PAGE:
Botox for Sweating on One's Face and Head?

Is there any special instructions for Botox injections for sweating?

Doctor Answers 7

Botox for sweating is a custom treatment performed in the areas of excess sweating.

Botox can be used almost anywhere where excess unwanted sweating is present.  The treatment and follow up instructions, risks and expectations are different for each area being treated.  See and expert who has extensive experience in doing these treatments.

Salt Lake City Dermatologic Surgeon
4.2 out of 5 stars 18 reviews

Botox for sweating on face and head vs. hands and underarms

Botox is well known for its effect on diminishing excessive sweating. It can reduce embarassing sweating of the palms in those people who are involved in sales and don't want to shake hands or those in the public eye who stain shirt after shirt from their underarms. However, if there is excessive sweating in the palms there can be some minor weakness of the muscle strength after Botox, temporary but it could diminish ones ability to perform certain maneuvers such as pinching the thumb to the other fingers. Similarly, it could affect underlying muscle function int the face if used for excessive sweating there. Some people might have an upper lip that sweats a lot or a forehead, but too much Botox in those sites can cause temporary problems with speech or eating, or droopy eyebrows, respectively.

Ronald Shelton, MD
Manhattan Dermatologic Surgeon
4.9 out of 5 stars 37 reviews

Botox is well known to help with excessive facial sweating

Botox is well known to help with excessive facial sweating. However it also affect facial muscles so it must be used carefully to avoid assymetric expressions when used only on one side of the face. Be sure you see an expert

William P. Coleman III, MD
Metairie Dermatologic Surgeon
3.5 out of 5 stars 2 reviews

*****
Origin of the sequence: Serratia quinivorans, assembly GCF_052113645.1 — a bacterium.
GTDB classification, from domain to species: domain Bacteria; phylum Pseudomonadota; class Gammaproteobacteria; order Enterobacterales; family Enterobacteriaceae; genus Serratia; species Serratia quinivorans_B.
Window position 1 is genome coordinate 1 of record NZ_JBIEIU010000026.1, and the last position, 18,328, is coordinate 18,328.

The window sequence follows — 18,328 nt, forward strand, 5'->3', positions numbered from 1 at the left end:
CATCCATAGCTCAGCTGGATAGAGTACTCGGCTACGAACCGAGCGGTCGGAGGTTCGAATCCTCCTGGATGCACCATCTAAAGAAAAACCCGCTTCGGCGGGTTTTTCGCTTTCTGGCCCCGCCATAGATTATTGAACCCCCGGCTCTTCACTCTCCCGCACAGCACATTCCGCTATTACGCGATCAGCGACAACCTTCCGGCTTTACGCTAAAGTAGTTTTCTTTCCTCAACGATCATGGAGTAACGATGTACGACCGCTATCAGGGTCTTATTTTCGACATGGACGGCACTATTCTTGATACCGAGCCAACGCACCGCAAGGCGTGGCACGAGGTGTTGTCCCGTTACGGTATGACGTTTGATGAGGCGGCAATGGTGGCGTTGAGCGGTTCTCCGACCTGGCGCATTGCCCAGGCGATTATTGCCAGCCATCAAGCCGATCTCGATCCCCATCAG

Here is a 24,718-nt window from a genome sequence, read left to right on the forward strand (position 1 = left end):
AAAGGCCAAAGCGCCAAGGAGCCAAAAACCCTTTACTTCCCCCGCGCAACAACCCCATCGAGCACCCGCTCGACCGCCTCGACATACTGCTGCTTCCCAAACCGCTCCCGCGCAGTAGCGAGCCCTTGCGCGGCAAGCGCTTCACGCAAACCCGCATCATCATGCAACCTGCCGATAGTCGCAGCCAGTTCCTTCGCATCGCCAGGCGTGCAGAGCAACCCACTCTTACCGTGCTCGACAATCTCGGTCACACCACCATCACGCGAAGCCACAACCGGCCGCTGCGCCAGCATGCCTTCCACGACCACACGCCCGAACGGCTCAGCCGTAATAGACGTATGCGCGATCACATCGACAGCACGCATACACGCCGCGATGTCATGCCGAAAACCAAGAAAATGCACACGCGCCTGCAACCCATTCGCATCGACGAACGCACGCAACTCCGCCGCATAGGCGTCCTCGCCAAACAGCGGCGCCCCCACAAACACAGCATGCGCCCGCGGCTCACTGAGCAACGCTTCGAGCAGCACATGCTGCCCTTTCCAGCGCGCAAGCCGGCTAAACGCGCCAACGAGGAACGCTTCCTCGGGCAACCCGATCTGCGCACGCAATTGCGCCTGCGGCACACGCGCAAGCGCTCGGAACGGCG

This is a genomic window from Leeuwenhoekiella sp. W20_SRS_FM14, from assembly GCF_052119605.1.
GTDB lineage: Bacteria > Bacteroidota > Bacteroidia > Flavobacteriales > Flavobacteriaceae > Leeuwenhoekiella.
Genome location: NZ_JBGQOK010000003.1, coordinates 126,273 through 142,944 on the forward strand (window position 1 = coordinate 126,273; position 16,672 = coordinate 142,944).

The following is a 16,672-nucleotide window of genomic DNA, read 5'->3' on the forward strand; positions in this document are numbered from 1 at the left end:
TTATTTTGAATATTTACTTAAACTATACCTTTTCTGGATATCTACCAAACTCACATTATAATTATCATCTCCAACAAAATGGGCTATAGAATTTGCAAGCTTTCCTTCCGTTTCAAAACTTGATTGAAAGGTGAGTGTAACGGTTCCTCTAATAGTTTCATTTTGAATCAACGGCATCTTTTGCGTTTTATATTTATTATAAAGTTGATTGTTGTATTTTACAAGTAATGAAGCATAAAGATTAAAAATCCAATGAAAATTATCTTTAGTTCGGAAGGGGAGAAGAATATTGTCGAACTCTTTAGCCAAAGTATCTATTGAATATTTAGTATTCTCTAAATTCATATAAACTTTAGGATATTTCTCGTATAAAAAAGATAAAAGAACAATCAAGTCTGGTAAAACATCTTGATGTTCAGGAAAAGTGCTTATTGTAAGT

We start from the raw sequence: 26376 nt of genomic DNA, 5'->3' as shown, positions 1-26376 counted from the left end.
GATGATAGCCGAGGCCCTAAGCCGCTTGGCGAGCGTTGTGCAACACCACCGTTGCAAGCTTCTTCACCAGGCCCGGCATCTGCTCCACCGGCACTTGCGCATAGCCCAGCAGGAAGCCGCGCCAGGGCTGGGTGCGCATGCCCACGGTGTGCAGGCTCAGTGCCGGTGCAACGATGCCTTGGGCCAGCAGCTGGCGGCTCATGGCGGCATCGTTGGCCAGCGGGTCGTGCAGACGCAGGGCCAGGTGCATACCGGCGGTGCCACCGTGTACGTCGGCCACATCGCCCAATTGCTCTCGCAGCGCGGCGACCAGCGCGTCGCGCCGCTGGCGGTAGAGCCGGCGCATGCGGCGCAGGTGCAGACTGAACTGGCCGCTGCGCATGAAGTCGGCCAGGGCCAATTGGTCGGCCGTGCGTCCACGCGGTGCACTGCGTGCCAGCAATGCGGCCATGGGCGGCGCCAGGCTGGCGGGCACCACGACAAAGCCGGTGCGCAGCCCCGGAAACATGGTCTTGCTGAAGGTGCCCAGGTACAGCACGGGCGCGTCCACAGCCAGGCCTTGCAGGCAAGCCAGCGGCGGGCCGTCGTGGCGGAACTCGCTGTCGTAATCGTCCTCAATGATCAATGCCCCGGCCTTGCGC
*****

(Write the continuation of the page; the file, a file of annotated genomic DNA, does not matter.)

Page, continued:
Botox for Sweating

During the procedure at the doctor's office, a small amount of Botox is injected into the affected underarm area through a very fine needle. In a short appointment with your dermatologist, about 15 injections are made to the underarm area.The actual procedure takes about 10 to 15 minutes and lasts up to 6 months.

You should notice a significant reduction in underarm sweating within 4 weeks of your first treatment. If you do not see a significant reduction in sweating, you should contact your healthcare provider and request a follow-up consultation.

Daniel Shapiro, MD
Scottsdale Plastic Surgeon
4.8 out of 5 stars 107 reviews

Botox and sweating

Botox injections are an effective treatment for hyperhydrosis of the palms, axillae (underarms), and feet. It's best to have a consult and evaluation with a skilled injector to discuss the severity of your issue, and plan for the best, safest, and longest lasting results.

Sam Naficy, MD, FACS
Seattle Facial Plastic Surgeon
4.7 out of 5 stars 221 reviews

Botox for sweating on the face and head

Botox has been used to treat excessive sweating (hyperhidrosis) on almost every part of the body - most typically armpits, hands, and feet, but also face, scalp, groin etc. A highly trained physician such as a dermatologist will be able to treat you safely and effectively with Botox for your excessive sweating, and to discuss other treatment options such as topical and oral therapies. Dr. Benjamin Barankin, Toronto Dermatology Centre.

Benjamin Barankin, MD, FRCPC
Toronto Dermatologic Surgeon
4.8 out of 5 stars 50 reviews

Botox for facial sweating

Botox can be used for localized areas of facial sweating, most commonly the upper forehead/hairline or over the cheek in people who have abnormal food-induced sweating after previous surgery on their parotid gland (Frey's Syndrome).


Other areas or larger areas may be more difficult due several reasons including concerns about the botox affecting muscles under the skin on the face.


Direct consultation with someone who is experienced is recommended to see if you are a good candidate. 

Daniel Berg, MD
Seattle Dermatologic Surgeon
3.7 out of 5 stars 3 reviews

These answers are for educational purposes and should not be relied upon as a substitute for medical advice you may receive from your physician. If you have a medical emergency, please call 911. These answers do not constitute or initiate a patient/doctor relationship.